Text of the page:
Rugby is frequently compared to American football. I’m not usually a fan of this comparison, but I will agree that it is possible for some players to have a physique and skill set that can allow success in both sports. In an earlier post, I wrote about Jarryd Hayne’s attempt to cross codes from rugby league to the NFL, but this is certainly not a one-way street. The sheer size of an American football roster means that many college players will not make the cut in the NFL, so some will look to a career change. The USA 7s squad has a number of sporting converts, many of whom are proving to be very successful in the World Series. Zack Test was a wide receiver when he was at college in Oregon, he is now the USA’s top try scorer in the World Series. Speedster Perry Baker was actually signed by the Philadelphia Eagles NFL team, but saw that career ruined by a knee injury. After 2 seasons in the Arena Football League, he took up rugby full-time and has become a regular in the 7s squad. Carlin Isles, widely regarded as the fastest man in rugby was an American football player at college and also a sprinter. His personal best over 100m was 10.24 seconds in 2012 and his opponents in the World Series would probably agree that he’s not much slower with a ball in hand. Possibly the most notable case of code switching in the USA 7s team is Nate Ebner. Ebner was the youngest player to make the USA 7s team and also featured in the USA U19 and U20 teams before deciding to play American football in his latter years at Ohio State. This led to him getting drafted by the New England Patriots in the 2012 NFL Draft, with whom he won the Super Bowl in 2015. Last month it was announced that the Patriots have granted Ebner a leave of absence in order to play for the USA 7s team again, with a view to making the squad for the Rio Olympics. He recently featured in the Singapore leg of the tour, where he scored two tries against Portugal. If these code-hoppers continue to have success in rugby, more players may be tempted to move to this emerging sport.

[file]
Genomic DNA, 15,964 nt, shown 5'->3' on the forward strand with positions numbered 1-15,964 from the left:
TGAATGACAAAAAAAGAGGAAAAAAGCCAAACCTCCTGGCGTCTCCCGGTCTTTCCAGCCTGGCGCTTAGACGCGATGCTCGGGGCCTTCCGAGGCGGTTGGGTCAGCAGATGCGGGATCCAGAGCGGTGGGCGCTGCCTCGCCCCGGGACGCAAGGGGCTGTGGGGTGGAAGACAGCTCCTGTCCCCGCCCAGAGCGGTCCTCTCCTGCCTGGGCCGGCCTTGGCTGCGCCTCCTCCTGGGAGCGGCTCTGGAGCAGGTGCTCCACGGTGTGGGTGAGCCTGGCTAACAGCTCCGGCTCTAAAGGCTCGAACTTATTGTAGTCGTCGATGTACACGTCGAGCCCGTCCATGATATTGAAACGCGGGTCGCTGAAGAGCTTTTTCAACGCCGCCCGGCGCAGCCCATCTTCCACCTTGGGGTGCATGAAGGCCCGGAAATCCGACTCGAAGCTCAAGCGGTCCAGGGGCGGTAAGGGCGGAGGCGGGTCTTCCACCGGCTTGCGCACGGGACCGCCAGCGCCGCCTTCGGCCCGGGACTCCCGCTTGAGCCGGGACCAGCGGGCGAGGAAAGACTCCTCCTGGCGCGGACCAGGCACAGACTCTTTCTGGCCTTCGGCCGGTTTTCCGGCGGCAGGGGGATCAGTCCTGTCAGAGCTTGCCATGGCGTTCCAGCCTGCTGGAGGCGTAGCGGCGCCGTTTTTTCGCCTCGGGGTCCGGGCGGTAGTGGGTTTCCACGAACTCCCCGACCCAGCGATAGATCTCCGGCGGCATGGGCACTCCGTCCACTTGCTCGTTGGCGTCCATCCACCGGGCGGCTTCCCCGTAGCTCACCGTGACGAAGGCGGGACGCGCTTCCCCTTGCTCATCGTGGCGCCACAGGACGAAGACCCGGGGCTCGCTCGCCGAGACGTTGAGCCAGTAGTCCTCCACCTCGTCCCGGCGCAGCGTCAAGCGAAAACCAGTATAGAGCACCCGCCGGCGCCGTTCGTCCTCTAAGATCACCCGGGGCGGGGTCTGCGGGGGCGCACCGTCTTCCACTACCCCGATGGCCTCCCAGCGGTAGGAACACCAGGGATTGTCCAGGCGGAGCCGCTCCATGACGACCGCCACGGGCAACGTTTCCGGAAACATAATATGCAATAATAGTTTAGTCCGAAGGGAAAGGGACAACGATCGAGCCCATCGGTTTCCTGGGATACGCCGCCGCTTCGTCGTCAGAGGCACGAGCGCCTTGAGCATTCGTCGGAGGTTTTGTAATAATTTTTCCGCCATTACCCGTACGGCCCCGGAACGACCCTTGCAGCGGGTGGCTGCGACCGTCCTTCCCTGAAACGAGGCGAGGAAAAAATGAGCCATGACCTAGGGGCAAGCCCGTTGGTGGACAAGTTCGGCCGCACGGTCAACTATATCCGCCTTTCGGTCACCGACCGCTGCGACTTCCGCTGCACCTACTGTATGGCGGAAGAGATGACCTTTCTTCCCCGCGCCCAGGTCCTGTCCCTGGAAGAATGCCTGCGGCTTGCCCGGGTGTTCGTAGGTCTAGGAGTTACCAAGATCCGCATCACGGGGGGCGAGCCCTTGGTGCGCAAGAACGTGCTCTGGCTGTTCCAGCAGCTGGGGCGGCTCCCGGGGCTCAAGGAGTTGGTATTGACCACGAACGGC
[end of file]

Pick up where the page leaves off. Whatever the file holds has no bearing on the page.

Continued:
While the emergence of more international quality players and a professional league can only help the national team to improve, in order for them to reach their full potential, they need to playing top teams on a regular basis. The USA competed against Canada, Tonga, Samoa, Fiji and Japan in the Pacific Nations Cup between 2013 and 2015. Though they may no longer be involved in this competition, they now compete in the Americas Rugby Championship against Canada, Uruguay, Brazil, Chile and Argentina XV (the Argentine equivalent of England Saxons). While this is great for the development of rugby in the Americas as a whole, I don’t believe that this will allow the USA national team to reach their full potential. Luckily they do appear to be getting more regular fixtures against top teams, having hosted the All Blacks in November 2014 and Australia in the build-up to the World Cup, and with a fixture planned for November against the Maori All Blacks. If they continue to play a couple of top teams per year, possibly also regular fixtures against teams like the Saxons, Maori All Blacks and Barbarians, then I feel it is just a matter of time before we see the USA rising up the world rankings.